The Power of Great Visual Merchandising

Have you ever found yourself out shopping at a huge store cluttered with all sorts of options, but you can’t seem to find one thing that you want? Then you go to some unique little boutique around the corner with not near as much merchandise but you can’t seem to narrow down what to buy (because you want it all)?

Well this happens to me all the time, but why is this happening? Obviously, a variety of factors could contribute to this. For instance, maybe the small boutique is more of niche store that caters directly to your individual needs or simply has better options. But I also believe it has a lot to do with visual merchandising. Great displays and space design can be a powerful way for retailers to market their products and generate sales.

Here’s an example: A little while ago I was shopping at a little boutique in my hometown. This boutique sells jewelry, home decor, and clothing which all has a kind of rustic chic feel to it. Its displays are sometimes unique and sometimes simple but they are always nicely done and always seem to reflect this rustic chic feel. It’s one of my favorite boutiques and I always love pretty much everything in there, but it’s a little pricey so I usually can only limit myself to a few things (if any). Well, I saw this scarf that I absolutely loved. It was actually a pretty ordinary infinity scarf, but for some reason it was perfect to me! It was $40, and for a pretty plain scarf, that is pretty pricey (a rational person would think). But of course its perfection completely outweighed every rational thought in my head. They had it displayed with this cute and casual little outfit which was much more expensive (and that I definitely could not afford to buy at the time), so I decided to settle for just the adorable scarf.

After I buy the scarf, I’m in the shopping kind of mood so I head over to another boutique down the street (literally two minutes away) that I had never been to. I go in, its not near as appealing—kind of cramped and boring— and I’m not really seeing anything I like. But then all of the sudden I see this pile of scarves in the corner with a sign saying that they are $20 each. And, what do you know, the exact scarf I had just bought was laying right there… Just to make sure that they were truly the same, I compared them side-by-side—yep, they were literally identical. Of course some of my rational thought comes back to me and I buy the scarf that was half the price of the one I had just bought. Then I go back to the first boutique and return the $40 scarf. (I could only get store credit so that was kind of frustrating too but not the point.)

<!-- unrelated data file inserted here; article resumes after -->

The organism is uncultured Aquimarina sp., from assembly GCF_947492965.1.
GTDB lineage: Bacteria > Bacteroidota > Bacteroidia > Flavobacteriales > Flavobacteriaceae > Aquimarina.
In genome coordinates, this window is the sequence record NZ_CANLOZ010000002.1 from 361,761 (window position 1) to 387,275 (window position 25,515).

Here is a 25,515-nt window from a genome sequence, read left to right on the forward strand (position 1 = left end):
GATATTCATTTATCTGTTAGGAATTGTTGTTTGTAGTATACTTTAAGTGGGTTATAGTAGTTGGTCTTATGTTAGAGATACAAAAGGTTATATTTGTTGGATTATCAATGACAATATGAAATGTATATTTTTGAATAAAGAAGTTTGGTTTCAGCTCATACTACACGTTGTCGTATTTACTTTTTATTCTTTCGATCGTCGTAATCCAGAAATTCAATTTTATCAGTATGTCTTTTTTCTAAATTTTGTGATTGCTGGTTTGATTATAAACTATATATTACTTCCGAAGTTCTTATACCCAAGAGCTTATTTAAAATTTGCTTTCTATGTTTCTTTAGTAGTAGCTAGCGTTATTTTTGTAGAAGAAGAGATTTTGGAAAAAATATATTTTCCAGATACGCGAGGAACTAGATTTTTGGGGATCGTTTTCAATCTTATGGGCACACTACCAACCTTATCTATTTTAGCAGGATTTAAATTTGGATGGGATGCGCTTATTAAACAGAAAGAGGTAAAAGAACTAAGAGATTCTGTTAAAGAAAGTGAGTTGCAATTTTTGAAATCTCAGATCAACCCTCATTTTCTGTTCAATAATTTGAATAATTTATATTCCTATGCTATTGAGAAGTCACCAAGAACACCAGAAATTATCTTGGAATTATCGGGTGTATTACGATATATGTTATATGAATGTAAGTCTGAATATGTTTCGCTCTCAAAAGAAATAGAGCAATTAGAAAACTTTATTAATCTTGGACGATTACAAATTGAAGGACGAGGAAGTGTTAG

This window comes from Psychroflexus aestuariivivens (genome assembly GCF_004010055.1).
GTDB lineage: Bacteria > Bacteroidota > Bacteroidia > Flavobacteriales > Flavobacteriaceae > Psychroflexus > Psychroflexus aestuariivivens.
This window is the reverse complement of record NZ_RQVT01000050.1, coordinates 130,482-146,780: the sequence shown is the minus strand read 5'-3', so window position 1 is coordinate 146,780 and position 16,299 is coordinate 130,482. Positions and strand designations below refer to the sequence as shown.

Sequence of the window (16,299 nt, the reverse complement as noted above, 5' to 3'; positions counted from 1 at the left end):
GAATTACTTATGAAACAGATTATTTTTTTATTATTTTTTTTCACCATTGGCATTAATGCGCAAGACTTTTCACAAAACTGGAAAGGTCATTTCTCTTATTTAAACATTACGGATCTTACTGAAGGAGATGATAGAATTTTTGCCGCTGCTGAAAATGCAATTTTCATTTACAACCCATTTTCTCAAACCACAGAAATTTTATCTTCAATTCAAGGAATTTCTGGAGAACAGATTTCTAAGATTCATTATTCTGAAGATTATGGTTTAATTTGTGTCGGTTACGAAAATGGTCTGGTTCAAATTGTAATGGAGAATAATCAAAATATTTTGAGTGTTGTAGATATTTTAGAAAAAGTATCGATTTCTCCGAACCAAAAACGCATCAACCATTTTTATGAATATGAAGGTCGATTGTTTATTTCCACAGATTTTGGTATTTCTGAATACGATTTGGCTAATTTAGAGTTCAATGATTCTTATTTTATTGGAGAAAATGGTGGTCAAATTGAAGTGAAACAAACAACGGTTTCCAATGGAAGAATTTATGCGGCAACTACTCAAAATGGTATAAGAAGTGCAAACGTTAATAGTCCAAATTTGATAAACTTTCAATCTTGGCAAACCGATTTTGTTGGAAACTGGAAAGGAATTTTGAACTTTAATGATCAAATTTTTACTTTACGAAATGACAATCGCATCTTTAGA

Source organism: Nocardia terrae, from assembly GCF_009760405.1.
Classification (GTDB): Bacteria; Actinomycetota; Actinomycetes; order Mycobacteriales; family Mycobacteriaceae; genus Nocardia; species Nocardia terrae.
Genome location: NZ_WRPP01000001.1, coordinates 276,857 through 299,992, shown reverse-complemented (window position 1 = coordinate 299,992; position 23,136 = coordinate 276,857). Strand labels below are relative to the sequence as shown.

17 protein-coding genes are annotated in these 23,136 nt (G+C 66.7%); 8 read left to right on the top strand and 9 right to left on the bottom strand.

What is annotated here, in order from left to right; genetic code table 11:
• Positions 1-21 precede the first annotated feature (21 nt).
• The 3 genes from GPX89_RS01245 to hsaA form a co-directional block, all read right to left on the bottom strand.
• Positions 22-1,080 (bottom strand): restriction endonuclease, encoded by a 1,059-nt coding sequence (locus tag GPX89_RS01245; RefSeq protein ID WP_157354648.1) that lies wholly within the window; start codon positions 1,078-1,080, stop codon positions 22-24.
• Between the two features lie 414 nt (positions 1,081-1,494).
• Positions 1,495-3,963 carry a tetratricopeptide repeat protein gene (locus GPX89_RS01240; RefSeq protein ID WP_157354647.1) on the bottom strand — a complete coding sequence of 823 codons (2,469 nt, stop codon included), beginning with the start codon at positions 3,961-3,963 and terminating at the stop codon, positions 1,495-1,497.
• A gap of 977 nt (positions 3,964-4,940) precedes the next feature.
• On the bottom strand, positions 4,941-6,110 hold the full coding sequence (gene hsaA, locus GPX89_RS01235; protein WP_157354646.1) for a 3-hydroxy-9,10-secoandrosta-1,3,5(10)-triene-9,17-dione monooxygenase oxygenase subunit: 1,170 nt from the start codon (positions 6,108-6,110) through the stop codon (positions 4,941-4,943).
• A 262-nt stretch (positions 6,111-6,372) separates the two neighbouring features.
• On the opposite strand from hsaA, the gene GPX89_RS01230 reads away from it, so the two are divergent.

At first I was kind of angry at the first boutique… I mean it was my favorite, but this was making me question the real worth of everything in the store. However, after calming down and addressing my naivety, I had to think: this store is actually just doing some really great in-store marketing. Kudos to them for being able to display things in an inspiring enough way to convince me that this scarf was worth more than twice the amount that another store was pricing it. My initial negative feelings towards the boutique have subsided, though not enough to be convinced that all their stuff is worth the price (especially since I’ve caught these price discrepancies more than once). Now every time I’m in there I still think everything is perfect but also can’t help but think: “I could probably find that for cheaper somewhere else.” But that’s not the point I’m trying to make here.

The point is that by displaying things in such a unique and attractive way, this boutique was able to increase the value of it’s merchandise in its consumer’s mind and was able to instigate a point of purchase sale that another store (which made no effort to organize and display its merchandise in an inspiring way) probably wouldn’t have gotten. If I had never gone to that first boutique, I am convinced that I would not have looked twice at that same scarf in the second one…

Although visual merchandising is obviously not the only thing to consider when marketing in the retail world (e.g., nowadays good digital marketing is ABSOLUTELY vital for retailers), it is definitely something to keep in mind. The more attractive, unique, and inspiring your displays and overall space design is, the more appealing your product will be.

This blog post by Humayan Khan at had some good visual merchandising tips to think about if you’re interested!


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